Active monitoring would then be required not only of the company's own business operations and direct suppliers, but also of the entire supply chain.

Environmental and climate protection given greater consideration

One major difference: The German government only indirectly includes environmental impact and climate change in the scope of the law. The EU draft goes further here: It also includes greenhouse gas emissions, environmental pollution, loss of biological diversity and damage to ecosystems in the scope of protection. This makes climate protection an integral part of the supply chain law agenda.

Business leaders will have to question their business strategy to bring it in line with the Paris Agreement target of 1.5 degrees Celsius global warming.

Such a supply chain law will complement the EU's climate policy – including, in particular, the "Fit for 55" approach. This package of measures currently defines stricter climate, energy and transport-related legislation. Companies must expect more ambitious targets for climate protection, energy efficiency, renewable energies and emissions reduction.

Further action

The EU draft directive on supply chain legislation will now be discussed in the European Parliament and the Council of Ministers. Once adopted, member states will have an implementation period of two years.

Affected companies must demonstrate implementation within two years of the law coming into force. For resource-intensive sectors with a workforce of 250 or more, a deadline of four years applies.

Amendments are still possible – both to tighten and to defuse the law. After all, there are supporters in both directions. While industry representatives question the feasibility, climate protection and human rights organisations still see a need for further or stricter regulations.

Call for more transparency

In both European and national politics, transparency demands for products and their value chains are increasing. They are being noticeably advanced in the thematic areas of energy, environmental or climate protection, sustainability and human rights.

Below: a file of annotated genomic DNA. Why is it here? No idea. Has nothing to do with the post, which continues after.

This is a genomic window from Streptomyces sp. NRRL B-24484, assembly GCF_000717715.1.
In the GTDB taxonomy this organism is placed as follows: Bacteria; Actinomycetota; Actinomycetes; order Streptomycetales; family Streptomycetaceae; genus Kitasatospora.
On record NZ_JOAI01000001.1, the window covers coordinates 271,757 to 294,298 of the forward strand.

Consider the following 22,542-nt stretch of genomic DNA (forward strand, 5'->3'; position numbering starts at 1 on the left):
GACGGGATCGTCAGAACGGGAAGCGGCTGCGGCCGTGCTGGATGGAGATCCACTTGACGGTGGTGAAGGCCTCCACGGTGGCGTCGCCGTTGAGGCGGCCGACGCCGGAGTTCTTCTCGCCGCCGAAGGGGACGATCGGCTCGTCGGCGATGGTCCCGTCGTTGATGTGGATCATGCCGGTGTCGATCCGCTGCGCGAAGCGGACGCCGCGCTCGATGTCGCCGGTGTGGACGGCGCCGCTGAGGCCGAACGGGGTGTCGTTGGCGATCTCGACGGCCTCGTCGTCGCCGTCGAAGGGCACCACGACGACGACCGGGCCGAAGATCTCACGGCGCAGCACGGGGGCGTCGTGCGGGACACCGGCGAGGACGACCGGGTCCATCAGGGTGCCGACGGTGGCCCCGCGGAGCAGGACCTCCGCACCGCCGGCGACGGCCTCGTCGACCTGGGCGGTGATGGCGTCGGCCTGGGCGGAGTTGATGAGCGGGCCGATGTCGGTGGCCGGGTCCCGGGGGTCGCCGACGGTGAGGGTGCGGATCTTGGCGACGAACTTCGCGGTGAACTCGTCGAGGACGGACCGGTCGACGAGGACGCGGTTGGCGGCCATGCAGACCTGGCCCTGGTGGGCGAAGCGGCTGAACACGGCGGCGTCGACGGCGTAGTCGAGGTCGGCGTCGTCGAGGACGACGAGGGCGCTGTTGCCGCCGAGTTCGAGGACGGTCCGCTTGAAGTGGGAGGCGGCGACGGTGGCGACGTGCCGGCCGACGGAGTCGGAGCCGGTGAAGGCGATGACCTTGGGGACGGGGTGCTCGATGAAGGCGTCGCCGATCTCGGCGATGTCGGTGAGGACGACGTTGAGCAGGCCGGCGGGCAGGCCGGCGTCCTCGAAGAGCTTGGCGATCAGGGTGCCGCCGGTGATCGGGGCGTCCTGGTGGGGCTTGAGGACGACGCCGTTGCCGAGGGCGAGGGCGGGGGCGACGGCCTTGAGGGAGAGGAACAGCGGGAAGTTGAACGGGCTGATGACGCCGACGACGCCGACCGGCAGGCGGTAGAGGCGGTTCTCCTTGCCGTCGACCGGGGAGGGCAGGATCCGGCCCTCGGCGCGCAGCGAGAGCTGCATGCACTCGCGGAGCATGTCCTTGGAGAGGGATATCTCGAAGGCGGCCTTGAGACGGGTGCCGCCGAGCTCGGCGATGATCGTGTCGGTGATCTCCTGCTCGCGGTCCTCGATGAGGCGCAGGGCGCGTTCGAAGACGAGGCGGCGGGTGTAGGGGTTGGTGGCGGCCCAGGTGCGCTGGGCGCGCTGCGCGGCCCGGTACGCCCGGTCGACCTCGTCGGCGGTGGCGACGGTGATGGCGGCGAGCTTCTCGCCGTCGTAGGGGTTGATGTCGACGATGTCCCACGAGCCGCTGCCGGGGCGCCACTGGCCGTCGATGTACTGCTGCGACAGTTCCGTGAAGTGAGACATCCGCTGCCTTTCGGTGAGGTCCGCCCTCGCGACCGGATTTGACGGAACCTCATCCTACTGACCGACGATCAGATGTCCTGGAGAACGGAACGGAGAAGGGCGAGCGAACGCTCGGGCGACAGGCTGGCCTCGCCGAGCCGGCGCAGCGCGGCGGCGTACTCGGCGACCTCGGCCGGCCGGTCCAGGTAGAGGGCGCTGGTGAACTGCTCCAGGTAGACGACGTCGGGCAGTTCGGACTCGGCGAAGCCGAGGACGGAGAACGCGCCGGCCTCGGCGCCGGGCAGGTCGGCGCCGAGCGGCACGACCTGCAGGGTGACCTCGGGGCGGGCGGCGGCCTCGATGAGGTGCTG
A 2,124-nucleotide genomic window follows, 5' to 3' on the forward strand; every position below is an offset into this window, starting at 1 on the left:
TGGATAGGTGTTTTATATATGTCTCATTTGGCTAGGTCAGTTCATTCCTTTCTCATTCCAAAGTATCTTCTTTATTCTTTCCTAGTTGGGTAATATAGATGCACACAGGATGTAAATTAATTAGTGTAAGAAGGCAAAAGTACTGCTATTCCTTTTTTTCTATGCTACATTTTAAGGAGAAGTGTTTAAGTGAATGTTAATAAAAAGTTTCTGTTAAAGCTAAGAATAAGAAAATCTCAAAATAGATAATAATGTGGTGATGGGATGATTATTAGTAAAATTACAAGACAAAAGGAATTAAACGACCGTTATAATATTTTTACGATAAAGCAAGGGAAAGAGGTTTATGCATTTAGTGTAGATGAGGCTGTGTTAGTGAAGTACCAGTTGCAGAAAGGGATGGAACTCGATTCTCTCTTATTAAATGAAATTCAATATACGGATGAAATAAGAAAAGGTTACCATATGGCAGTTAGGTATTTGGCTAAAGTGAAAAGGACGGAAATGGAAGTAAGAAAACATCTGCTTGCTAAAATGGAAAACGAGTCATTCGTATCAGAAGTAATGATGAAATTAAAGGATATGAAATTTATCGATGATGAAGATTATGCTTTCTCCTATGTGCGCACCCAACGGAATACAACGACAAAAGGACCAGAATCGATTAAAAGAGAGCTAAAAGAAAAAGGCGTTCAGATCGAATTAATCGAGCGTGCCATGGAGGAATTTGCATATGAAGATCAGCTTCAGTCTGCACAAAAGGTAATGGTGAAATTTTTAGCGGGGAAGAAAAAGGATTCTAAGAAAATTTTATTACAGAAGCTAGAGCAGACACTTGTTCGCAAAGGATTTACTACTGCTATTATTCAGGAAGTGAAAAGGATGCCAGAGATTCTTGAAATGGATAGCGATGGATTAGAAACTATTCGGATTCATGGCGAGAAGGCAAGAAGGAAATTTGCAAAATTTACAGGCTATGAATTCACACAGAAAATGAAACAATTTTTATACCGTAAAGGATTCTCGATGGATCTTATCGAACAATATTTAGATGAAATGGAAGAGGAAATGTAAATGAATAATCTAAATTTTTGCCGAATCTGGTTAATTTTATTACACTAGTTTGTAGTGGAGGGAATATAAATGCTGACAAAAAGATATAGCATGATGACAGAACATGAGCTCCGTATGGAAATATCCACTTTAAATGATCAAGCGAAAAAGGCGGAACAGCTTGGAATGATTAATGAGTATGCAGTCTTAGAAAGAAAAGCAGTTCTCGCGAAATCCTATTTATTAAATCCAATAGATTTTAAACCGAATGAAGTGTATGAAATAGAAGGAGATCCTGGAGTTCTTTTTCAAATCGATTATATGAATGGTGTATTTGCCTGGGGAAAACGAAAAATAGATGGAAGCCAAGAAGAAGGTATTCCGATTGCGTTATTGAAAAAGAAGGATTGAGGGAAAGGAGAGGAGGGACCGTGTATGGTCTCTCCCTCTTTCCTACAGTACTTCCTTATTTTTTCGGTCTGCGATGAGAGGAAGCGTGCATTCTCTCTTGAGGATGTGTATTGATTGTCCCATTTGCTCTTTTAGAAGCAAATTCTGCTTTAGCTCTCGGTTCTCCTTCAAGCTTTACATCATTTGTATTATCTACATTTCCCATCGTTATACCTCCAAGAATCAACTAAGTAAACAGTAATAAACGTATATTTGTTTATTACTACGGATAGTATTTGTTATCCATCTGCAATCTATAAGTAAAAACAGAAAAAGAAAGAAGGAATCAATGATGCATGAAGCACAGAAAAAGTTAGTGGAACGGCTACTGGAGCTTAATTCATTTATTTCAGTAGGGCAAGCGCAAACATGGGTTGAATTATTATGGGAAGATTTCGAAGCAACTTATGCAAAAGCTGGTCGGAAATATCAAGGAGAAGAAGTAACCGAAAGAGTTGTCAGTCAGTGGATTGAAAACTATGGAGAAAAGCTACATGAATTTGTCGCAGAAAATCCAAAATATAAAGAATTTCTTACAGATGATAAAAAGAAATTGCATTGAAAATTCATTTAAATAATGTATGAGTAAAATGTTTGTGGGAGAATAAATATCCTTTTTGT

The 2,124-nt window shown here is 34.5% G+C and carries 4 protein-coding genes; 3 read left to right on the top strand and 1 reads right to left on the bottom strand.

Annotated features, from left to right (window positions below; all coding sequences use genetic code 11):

The Green Deal 2019 already called for more product transparency. An electronic product passport is to be launched for this purpose, among other things. The call for more transparency and reporting obligations was taken up again in the Circular Economy Action Plan 2020. Legislative measures for more sustainable and transparent products are currently being developed in the Sustainable Products Initiative. Connecting legislative proposals are also still conceivable in connection with the European Union's Supply Chain Act.

Looking ahead and taking responsibility

The final decision on the EU's supply chain law is still pending. But it is already clear that the current requirements will not be enough. Sustainable business practices are increasingly coming into focus. Comprehensive transparency regarding the consumption of energy, emissions, resources, supply chains and circular economy is becoming indispensable.

Therefore, plan and act beyond the current minimum requirements – also with a view to climate protection and the energy transition. Create future-proof structures to fulfill more comprehensive corporate due diligence and reporting obligations in supply chains. Take action and reduce your carbon footprint. Only in this way will you be prepared for potentially even stricter legal requirements in the medium and long term.

Your entry into climate protection and more efficient use of energy

Do you want to sustainably expand climate and energy management in your company in order to be prepared for new requirements along supply chains and reduce costs at the same time? Then take advantage of our climate management packages to get started.